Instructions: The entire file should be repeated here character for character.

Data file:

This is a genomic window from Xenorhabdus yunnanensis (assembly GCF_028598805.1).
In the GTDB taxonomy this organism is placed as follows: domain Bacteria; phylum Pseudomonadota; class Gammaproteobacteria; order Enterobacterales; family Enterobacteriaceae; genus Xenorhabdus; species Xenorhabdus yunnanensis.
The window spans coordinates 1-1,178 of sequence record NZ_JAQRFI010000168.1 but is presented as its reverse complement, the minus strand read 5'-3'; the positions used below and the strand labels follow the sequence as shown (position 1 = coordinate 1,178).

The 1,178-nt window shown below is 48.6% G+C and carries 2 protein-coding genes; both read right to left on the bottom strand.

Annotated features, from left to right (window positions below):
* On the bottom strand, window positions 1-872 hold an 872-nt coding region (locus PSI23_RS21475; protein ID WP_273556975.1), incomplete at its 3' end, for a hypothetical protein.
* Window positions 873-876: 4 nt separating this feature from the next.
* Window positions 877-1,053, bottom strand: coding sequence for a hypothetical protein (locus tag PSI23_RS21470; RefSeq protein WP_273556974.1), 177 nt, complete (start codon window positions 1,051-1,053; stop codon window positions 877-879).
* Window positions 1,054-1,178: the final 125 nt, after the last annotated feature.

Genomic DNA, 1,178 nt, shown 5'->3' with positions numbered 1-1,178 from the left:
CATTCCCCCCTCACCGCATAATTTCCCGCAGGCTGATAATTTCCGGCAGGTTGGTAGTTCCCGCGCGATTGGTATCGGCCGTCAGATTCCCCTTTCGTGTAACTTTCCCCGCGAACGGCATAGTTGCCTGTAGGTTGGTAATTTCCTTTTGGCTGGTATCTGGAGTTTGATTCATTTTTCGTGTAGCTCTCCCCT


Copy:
This is a genomic window from Xenorhabdus yunnanensis (assembly GCF_028598805.1).
In the GTDB taxonomy this organism is placed as follows: domain Bacteria; phylum Pseudomonadota; class Gammaproteobacteria; order Enterobacterales; family Enterobacteriaceae; genus Xenorhabdus; species Xenorhabdus yunnanensis.
The window spans coordinates 1-1,178 of sequence record NZ_JAQRFI010000168.1 but is presented as its reverse complement, the minus strand read 5'-3'; the positions used below and the strand labels follow the sequence as shown (position 1 = coordinate 1,178).

The 1,178-nt window shown below is 48.6% G+C and carries 2 protein-coding genes; both read right to left on the bottom strand.

Annotated features, from left to right (window positions below):
* On the bottom strand, window positions 1-872 hold an 872-nt coding region (locus PSI23_RS21475; protein ID WP_273556975.1), incomplete at its 3' end, for a hypothetical protein.
* Window positions 873-876: 4 nt separating this feature from the next.
* Window positions 877-1,053, bottom strand: coding sequence for a hypothetical protein (locus tag PSI23_RS21470; RefSeq protein WP_273556974.1), 177 nt, complete (start codon window positions 1,051-1,053; stop codon window positions 877-879).
* Window positions 1,054-1,178: the final 125 nt, after the last annotated feature.

Genomic DNA, 1,178 nt, shown 5'->3' with positions numbered 1-1,178 from the left:
CATTCCCCCCTCACCGCATAATTTCCCGCAGGCTGATAATTTCCGGCAGGTTGGTAGTTCCCGCGCGATTGGTATCGGCCGTCAGATTCCCCTTTCGTGTAACTTTCCCCGCGAACGGCATAGTTGCCTGTAGGTTGGTAATTTCCTTTTGGCTGGTATCTGGAGTTTGATTCATTTTTCGTGTAGCTCTCCCCT